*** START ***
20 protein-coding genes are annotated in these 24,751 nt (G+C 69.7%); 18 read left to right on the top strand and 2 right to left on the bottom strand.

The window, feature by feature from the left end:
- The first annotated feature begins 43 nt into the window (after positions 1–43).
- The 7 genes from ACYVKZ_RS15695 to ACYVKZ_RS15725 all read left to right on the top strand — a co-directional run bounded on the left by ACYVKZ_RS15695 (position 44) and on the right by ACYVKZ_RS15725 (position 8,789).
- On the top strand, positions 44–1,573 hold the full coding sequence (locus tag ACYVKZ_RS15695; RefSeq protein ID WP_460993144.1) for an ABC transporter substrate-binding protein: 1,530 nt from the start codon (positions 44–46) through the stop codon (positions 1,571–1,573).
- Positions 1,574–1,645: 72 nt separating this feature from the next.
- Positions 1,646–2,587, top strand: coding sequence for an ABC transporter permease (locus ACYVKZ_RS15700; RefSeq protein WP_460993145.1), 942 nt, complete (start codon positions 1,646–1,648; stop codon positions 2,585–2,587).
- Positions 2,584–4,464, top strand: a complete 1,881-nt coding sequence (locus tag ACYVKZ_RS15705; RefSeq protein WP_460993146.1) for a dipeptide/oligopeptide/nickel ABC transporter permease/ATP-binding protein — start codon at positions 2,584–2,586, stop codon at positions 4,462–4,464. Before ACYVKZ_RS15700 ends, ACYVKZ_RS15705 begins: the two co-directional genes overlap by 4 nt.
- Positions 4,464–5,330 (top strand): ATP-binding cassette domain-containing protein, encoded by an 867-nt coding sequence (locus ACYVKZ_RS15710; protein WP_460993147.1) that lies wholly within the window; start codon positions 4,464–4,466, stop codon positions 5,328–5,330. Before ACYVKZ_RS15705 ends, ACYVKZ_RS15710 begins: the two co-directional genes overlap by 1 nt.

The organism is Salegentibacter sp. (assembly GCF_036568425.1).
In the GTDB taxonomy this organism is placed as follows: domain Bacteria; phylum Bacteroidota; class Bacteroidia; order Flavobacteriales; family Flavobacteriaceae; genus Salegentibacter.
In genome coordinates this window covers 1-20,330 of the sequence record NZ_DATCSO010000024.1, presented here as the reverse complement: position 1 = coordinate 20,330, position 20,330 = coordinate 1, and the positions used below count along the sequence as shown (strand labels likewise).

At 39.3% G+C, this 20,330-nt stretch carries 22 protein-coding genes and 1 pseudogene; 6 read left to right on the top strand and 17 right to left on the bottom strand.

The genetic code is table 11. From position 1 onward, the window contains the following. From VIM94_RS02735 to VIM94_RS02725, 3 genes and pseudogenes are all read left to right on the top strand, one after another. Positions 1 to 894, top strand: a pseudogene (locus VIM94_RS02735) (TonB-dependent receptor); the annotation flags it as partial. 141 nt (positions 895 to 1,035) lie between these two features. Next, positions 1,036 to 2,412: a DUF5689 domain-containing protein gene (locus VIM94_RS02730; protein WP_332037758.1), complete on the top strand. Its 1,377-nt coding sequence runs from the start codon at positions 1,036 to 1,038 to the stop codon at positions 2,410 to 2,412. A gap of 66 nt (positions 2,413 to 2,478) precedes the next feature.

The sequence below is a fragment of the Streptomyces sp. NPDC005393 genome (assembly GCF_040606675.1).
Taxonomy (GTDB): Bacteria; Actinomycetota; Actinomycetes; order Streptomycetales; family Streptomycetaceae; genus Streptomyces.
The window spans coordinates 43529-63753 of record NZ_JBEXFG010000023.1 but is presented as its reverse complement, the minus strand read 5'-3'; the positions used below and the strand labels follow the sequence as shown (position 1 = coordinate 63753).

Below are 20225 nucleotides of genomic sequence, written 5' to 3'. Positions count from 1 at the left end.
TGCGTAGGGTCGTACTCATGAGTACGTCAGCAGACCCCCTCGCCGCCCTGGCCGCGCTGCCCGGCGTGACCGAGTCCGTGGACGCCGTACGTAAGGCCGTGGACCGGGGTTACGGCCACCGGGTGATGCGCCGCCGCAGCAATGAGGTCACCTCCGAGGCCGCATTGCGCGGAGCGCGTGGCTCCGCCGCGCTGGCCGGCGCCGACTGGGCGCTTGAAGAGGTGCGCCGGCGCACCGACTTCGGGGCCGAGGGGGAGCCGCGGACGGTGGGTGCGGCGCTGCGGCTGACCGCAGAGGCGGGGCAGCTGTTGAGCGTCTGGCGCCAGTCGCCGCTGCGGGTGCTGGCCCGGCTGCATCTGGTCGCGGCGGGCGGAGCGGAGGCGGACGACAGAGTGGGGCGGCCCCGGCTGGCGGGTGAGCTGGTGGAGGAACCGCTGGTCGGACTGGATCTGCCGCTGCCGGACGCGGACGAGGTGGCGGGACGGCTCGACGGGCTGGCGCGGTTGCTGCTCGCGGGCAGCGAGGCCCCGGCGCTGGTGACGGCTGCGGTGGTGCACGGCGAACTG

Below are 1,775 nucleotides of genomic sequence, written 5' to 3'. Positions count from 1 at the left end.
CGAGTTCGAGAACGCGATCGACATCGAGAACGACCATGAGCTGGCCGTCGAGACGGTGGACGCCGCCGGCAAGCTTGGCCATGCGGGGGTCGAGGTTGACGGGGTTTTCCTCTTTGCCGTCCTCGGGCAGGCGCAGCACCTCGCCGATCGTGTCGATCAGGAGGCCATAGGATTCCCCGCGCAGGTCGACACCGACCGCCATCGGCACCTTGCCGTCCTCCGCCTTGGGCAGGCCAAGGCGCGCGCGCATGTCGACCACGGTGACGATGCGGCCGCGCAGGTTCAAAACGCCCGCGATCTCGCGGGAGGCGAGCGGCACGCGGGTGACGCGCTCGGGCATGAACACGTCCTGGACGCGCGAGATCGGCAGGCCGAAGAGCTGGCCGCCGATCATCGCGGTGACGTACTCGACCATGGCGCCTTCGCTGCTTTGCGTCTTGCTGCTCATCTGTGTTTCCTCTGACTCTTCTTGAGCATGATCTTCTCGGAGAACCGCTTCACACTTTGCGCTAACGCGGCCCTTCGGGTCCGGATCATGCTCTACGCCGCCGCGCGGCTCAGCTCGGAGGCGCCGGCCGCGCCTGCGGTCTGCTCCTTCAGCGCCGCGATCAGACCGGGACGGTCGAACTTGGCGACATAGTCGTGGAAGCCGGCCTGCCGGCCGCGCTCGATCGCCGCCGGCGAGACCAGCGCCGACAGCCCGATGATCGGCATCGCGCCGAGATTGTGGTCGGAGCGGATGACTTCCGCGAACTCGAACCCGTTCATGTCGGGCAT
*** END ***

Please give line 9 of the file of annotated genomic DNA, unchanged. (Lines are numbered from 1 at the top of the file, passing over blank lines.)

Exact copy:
- Positions 4,464–5,330 (top strand): ATP-binding cassette domain-containing protein, encoded by an 867-nt coding sequence (locus ACYVKZ_RS15710; protein WP_460993147.1) that lies wholly within the window; start codon positions 4,464–4,466, stop codon positions 5,328–5,330. Before ACYVKZ_RS15705 ends, ACYVKZ_RS15710 begins: the two co-directional genes overlap by 1 nt.